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Proteomics. 2003 Oct;3(10):1883-94.

Differential expression of the liver proteome in senescence accelerated mice.

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Yonsei Proteome Research Center, Department of Biochemistry and Bioproducts Research Center, Yonsei University, Seoul, Korea.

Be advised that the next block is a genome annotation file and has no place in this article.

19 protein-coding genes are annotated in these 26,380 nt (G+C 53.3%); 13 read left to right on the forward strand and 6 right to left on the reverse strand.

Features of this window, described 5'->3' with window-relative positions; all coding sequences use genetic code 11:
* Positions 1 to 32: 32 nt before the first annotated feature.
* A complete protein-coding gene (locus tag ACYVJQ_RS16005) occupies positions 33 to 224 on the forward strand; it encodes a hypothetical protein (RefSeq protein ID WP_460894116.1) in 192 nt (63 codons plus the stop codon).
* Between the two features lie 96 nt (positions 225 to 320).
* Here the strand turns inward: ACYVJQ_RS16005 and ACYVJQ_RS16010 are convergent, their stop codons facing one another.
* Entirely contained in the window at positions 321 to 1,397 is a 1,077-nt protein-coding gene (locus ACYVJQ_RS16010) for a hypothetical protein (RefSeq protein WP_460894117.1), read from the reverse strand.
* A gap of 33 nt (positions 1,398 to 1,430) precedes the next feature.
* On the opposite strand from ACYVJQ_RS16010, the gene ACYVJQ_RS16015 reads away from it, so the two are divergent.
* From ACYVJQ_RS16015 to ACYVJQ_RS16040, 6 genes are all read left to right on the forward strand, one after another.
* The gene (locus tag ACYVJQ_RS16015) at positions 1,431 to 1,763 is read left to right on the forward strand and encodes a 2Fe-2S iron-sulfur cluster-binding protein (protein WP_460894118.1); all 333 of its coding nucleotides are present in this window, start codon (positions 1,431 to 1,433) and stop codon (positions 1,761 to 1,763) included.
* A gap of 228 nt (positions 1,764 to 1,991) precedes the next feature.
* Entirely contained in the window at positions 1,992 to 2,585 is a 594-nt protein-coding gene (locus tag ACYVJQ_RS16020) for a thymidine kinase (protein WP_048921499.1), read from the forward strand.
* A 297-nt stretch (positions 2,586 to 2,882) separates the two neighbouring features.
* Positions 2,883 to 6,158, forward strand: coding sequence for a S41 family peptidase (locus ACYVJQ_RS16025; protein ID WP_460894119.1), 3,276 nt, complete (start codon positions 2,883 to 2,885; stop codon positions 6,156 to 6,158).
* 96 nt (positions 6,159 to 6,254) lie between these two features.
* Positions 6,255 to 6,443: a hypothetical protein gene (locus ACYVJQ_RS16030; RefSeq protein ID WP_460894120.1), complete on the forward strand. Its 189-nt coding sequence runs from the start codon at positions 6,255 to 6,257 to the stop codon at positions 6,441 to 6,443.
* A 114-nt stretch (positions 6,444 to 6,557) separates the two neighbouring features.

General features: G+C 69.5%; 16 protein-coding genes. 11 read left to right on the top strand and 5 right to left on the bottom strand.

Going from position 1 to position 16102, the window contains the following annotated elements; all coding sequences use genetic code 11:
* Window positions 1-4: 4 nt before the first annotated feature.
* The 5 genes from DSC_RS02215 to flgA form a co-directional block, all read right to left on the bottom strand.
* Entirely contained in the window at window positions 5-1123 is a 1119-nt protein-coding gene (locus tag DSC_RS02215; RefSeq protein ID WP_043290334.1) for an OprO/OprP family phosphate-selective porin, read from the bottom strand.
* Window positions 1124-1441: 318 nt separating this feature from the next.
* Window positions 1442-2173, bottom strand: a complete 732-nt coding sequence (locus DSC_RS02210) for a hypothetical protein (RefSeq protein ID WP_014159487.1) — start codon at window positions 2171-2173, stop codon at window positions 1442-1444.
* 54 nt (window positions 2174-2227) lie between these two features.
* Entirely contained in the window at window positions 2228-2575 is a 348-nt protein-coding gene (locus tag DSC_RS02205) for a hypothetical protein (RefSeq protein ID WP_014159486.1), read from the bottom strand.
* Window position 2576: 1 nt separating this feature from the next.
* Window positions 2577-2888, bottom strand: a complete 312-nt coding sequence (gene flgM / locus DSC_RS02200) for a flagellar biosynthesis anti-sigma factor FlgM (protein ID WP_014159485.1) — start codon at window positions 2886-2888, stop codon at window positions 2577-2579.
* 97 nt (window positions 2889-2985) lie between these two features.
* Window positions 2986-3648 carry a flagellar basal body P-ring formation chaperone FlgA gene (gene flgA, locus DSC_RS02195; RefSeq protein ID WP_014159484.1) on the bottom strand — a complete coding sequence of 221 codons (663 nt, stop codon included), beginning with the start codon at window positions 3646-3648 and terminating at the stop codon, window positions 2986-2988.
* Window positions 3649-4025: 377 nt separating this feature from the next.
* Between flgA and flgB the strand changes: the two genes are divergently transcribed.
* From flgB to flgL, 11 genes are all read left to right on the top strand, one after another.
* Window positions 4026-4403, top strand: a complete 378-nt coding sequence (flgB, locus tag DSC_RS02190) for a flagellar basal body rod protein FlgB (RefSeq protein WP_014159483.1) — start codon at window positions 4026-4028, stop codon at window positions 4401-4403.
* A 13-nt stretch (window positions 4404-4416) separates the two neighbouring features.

The senescence-accelerated mouse (SAM) is a useful animal model to study aging or age-associated disorders due to its inherited aging phenotype. To investigate proteins involved in the aging process in liver, we compared the young (4- or 20-week old) and the aged group (50-week-old) of SAMP8 (short life span) and SAMR1 (control) mice, and identified 85 differentially expressed distinct proteins comprising antioxidation, glucose/amino acid metabolism, signal transduction and cell cycle systems using proteomics tools. For the antioxidation system, the aged SAMP8 mice showed a large increase in glutathione peroxidase and decreases in glutathione-S-transferase and peroxiredoxin, ranging from 2.5- to 5-fold, suggesting lower detoxification potentials for oxidants in the aged SAMP8 liver. Similarly, levels of key glycolytic enzymes decreased greatly in the aged SAMP8 compared to SAMR1, indicating a disturbance in glucose homeostasis that may be closely related to the typical deficits in learning and memory of the aged SAMP8. Protein profiles of amino acid metabolic enzymes suggest that accumulation of glutamine and glutamate in tissues of the aged SAMP8 may be due to hyperexpression of ornithine aminotransferase and/or glutamate dehydrogenase. Decreases in levels of proteins involved in signal transduction/apoptosis (e.g., cathepsin B) in the aged SAMP8 may support the previously proposed negative relationship between apoptosis and aging. However, the changes described above were not markedly seen in the young group of both strains. For cell cycle systems, levels of selenium binding protein increased about four-fold with age in SAMP8. Yet, almost no change occurred in either the young or the aged SAMR1, which may explain problems associated with cell proliferation and tissue regeneration in the aged SAMP8. In conclusion, composite profiles of key proteins involved in age-related processes enable assessment of accelerated senescence and the appearance of senescence-related pathologies in the aged SAMP8.

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